Basilica of Maxentius - Ancient Rome - Basilica of Constantine and Maxentius answers questions

Basilica of Maxentius

Basilica of Maxentius
Basilica of Maxentius

June 2016 - The Basilica of Maxentius was the last building to be built in the Roman Forum before the fall of Rome. The Emperor Maxentius started it in the early 300s AD, and it was a big meeting-space where officials could hold court cases, or public meetings. Maxentius' architects were very up-to-date and designed the building with all sorts of new features. They decided to build Maxentius' new basilica out of brick and concrete (which was normal), but with a great brick and concrete vaulted roof, where most earlier basilicas had wooden roofs.

vaulting of big brick building
Looking into one of the side aisles.

See the great concrete vaults? Those are only the vaults of the side aisles; it was originally much higher in the center nave (you can see what's left of the center roof starting at the top of the picture, and a chunk of the vault that fell down, surrounded by the metal fence in the front).

When Constantine killed Maxentius in the Battle of the Milvian Bridge in 312 AD (where Constantine converted to Christianity), Constantine took over construction of the half-finished basilica.

corner of large brick building with a white marble bit
Marble decoration of the
Basilica of Maxentius

Maxentius had planned for people to come into the basilica from the middle of the long side facing the Forum, but Constantine decided to change the plan and have people come in from the middle of the short side instead (the way people do in churches). It's interesting to see that architects were already changing the entrance to the short side before people began to use basilicas for churches.

This picture shows some of the short side, along with a bit of the marble that once decorated the inside of the basilica.

big marble head of a man - as big as a whole person
Constantine's giant head

Constantine also put an enormous statue of himself on the other short side, opposite the door where you would see it as soon as you came in.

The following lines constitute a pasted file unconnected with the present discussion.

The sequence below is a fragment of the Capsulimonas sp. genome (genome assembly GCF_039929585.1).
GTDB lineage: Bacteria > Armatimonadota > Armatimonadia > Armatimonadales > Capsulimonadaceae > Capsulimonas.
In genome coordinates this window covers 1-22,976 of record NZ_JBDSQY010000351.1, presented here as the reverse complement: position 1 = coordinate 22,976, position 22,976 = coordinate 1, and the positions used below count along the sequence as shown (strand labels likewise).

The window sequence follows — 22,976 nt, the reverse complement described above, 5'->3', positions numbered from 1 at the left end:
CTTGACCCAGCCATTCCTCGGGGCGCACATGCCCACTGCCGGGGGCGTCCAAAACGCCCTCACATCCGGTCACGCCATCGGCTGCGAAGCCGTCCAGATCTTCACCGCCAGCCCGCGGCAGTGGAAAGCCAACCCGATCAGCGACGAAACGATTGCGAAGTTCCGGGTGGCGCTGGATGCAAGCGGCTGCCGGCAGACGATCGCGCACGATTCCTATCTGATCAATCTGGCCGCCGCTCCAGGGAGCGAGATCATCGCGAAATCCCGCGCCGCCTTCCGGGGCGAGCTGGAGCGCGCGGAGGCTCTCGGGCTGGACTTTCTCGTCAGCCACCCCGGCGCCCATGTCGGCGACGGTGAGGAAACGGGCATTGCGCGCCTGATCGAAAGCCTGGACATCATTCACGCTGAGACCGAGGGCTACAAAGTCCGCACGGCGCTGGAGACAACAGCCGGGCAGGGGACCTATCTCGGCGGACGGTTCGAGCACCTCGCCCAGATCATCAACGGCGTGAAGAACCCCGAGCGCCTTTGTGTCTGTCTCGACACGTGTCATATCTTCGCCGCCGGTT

big marble foot
Constantine's giant foot

Some of the pieces of the statue are still around today!

Even though the Basilica of Maxentius is not in very good shape today, this was not the fault of the builders - the basilica was knocked down by a bad earthquake that hit Rome in the 800s AD, when the basilica was already 500 years old.

Bibliography and further reading about the Basilica of Maxentius and Constantine:

Roman Architecture, by Frank Sear (1983). The standard college textbook.

The Architecture of the Roman Empire: An Introductory Study, by William MacDonald (1982). Actually not so introductory, but it's got great illustrations that really make the building techniques clear.

Roman Imperial Architecture, by J. B. Ward-Perkins (1992). A more detailed textbook, and harder going.

More about early Christian churches
More Roman Architecture
Ancient Rome home

Professor Carr

Karen Eva Carr, PhD.
Assoc. Professor Emerita, History
Portland State University

Professor Carr holds a B.A. with high honors from Cornell University in classics and archaeology, and her M.A. and PhD. from the University of Michigan in Classical Art and Archaeology. She has excavated in Scotland, Cyprus, Greece, Israel, and Tunisia, and she has been teaching history to university students for a very long time.

Professor Carr's PSU page

Help support! (formerly "History for Kids") is entirely supported by your generous donations and by our sponsors. Most donors give about $10. Can you give $10 today to keep this site running? Or give $50 to sponsor a page?

Happy New Year! Welcome back! Get ready for Martin Luther King day with these articles about medieval Africa, slavery, the Civil War, emancipation, the civil rights movement, and Martin Luther King Jr. himself. More about King here...